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01.12.2015 | Research article | Ausgabe 1/2015 Open Access

BMC Surgery 1/2015

The preventive surgical site infection bundle in patients with colorectal perforation

BMC Surgery > Ausgabe 1/2015
Takehito Yamamoto, Takeshi Morimoto, Ryosuke Kita, Hideyuki Masui, Hiromitsu Kinoshita, Yusuke Sakamoto, Kazuyuki Okada, Junji Komori, Akira Miki, Masato Kondo, Kenji Uryuhara, Hiroyuki Kobayashi, Hiroki Hashida, Satoshi Kaihara, Ryo Hosotani
Wichtige Hinweise

Competing interests

The authors declare that they have no competing interests.

Authors’ contributions

TY designed the study, acquired the data, analyzed and interpreted the data, and drafted and revised the manuscript. TM offered statistical advice. HK helped to acquire the data. RK, HM, HK, and YS revised the result section and helped to conduct statistical analysis. KO, JK, and AM revised the materials and methods section and helped to describe the “diagnosis” paragraph. MK, KU, HH, helped to form the tables and figures. SK, and RH helped to describe the introduction and discussion section. All authors read and approved the final manuscript.



Incisional surgical site infection (SSI) is one of the most frequent complications that occur after colorectal surgery. Surgery for colorectal perforation carries an especially high risk of incisional SSI because fecal ascites contaminates the incision intraoperatively, and in patients who underwent stoma creation, the incision is located near the infective origin and is subject to infection postoperatively. Although effectiveness of the preventive SSI bundle of elective colorectal surgery has been reported, no study has focused exclusively on emergency surgery for colorectal perforation.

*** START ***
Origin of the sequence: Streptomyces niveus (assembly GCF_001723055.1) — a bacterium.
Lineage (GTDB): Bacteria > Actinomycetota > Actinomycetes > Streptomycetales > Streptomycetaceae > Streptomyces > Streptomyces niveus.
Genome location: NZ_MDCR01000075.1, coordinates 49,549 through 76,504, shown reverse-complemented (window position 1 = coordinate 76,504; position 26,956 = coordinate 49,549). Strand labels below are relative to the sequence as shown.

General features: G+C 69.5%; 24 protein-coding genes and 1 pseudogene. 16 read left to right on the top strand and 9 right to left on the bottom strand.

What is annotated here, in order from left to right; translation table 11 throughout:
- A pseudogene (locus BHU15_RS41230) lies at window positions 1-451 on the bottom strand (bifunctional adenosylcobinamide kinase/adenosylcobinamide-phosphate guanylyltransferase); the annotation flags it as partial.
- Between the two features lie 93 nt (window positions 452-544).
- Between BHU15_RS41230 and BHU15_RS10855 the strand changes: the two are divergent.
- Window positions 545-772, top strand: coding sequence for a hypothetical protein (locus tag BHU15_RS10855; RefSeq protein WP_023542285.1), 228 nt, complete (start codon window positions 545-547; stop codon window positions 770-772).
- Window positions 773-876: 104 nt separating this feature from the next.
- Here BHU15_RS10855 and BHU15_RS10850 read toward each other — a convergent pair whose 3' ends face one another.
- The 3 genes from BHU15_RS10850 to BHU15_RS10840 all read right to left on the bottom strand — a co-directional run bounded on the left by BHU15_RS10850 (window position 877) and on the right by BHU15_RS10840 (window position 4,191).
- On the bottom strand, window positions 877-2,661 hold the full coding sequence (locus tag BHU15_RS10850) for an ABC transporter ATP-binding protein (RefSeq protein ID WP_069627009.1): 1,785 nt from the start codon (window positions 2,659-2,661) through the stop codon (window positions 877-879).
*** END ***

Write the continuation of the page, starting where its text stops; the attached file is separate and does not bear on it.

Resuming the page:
Patients with colorectal perforation who underwent emergency surgery and stoma creation from 2010 to 2015 at our center were consecutively enrolled in the study. In March 2013, we developed the preventive incisional SSI bundle for patients with colorectal perforation undergoing stoma creation. The effectiveness of the bundle in these patients was determined and the rates of incisional SSI between before and after March 2013 were compared.


We enrolled 108 patients with colorectal perforation who underwent emergency operation during the study period. Thirteen patients were excluded because they died within 30 days after surgery, and 23 patients without stoma were excluded; thus, 72 patients were analyzed. There were 47 patients in the pre-implementation group and 25 patients in the post-implementation group. The rate of incisional SSI was significantly lower after implementation of preventive incisional SSI bundle (43 % vs. 20 %, p = 0.049). Postoperative hospital stay was significantly shorter after implementation of the bundle (27 vs. 18 days respectively; p = 0.008).


The preventive incisional SSI bundle was effective in preventing incisional SSI in patients with colorectal perforation undergoing emergency surgery with stoma creation.
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